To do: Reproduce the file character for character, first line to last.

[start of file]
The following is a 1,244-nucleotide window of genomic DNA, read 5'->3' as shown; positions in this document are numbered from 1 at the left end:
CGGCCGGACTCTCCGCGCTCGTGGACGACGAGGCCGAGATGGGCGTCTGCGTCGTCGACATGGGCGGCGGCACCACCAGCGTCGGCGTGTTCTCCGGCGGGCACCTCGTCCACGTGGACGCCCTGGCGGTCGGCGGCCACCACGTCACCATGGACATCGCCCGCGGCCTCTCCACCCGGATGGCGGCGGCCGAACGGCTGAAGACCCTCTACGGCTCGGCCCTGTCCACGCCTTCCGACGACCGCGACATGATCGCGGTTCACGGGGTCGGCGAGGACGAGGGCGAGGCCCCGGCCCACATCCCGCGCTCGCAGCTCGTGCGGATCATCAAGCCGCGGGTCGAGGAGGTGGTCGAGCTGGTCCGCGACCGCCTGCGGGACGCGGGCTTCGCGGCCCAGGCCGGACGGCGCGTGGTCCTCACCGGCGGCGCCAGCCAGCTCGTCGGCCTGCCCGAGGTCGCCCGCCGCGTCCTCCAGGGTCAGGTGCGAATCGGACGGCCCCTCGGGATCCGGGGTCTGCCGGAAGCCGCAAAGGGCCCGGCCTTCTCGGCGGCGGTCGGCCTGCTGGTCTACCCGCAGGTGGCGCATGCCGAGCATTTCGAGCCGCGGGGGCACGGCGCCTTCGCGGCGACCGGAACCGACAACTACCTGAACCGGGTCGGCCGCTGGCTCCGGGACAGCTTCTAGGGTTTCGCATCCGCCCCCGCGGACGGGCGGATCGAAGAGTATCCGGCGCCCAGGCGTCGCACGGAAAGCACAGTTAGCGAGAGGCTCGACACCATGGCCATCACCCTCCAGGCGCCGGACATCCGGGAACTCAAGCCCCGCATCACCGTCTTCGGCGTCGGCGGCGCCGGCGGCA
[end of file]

The following is a 1,244-nucleotide window of genomic DNA, read 5'->3' as shown; positions in this document are numbered from 1 at the left end:
CGGCCGGACTCTCCGCGCTCGTGGACGACGAGGCCGAGATGGGCGTCTGCGTCGTCGACATGGGCGGCGGCACCACCAGCGTCGGCGTGTTCTCCGGCGGGCACCTCGTCCACGTGGACGCCCTGGCGGTCGGCGGCCACCACGTCACCATGGACATCGCCCGCGGCCTCTCCACCCGGATGGCGGCGGCCGAACGGCTGAAGACCCTCTACGGCTCGGCCCTGTCCACGCCTTCCGACGACCGCGACATGATCGCGGTTCACGGGGTCGGCGAGGACGAGGGCGAGGCCCCGGCCCACATCCCGCGCTCGCAGCTCGTGCGGATCATCAAGCCGCGGGTCGAGGAGGTGGTCGAGCTGGTCCGCGACCGCCTGCGGGACGCGGGCTTCGCGGCCCAGGCCGGACGGCGCGTGGTCCTCACCGGCGGCGCCAGCCAGCTCGTCGGCCTGCCCGAGGTCGCCCGCCGCGTCCTCCAGGGTCAGGTGCGAATCGGACGGCCCCTCGGGATCCGGGGTCTGCCGGAAGCCGCAAAGGGCCCGGCCTTCTCGGCGGCGGTCGGCCTGCTGGTCTACCCGCAGGTGGCGCATGCCGAGCATTTCGAGCCGCGGGGGCACGGCGCCTTCGCGGCGACCGGAACCGACAACTACCTGAACCGGGTCGGCCGCTGGCTCCGGGACAGCTTCTAGGGTTTCGCATCCGCCCCCGCGGACGGGCGGATCGAAGAGTATCCGGCGCCCAGGCGTCGCACGGAAAGCACAGTTAGCGAGAGGCTCGACACCATGGCCATCACCCTCCAGGCGCCGGACATCCGGGAACTCAAGCCCCGCATCACCGTCTTCGGCGTCGGCGGCGCCGGCGGCA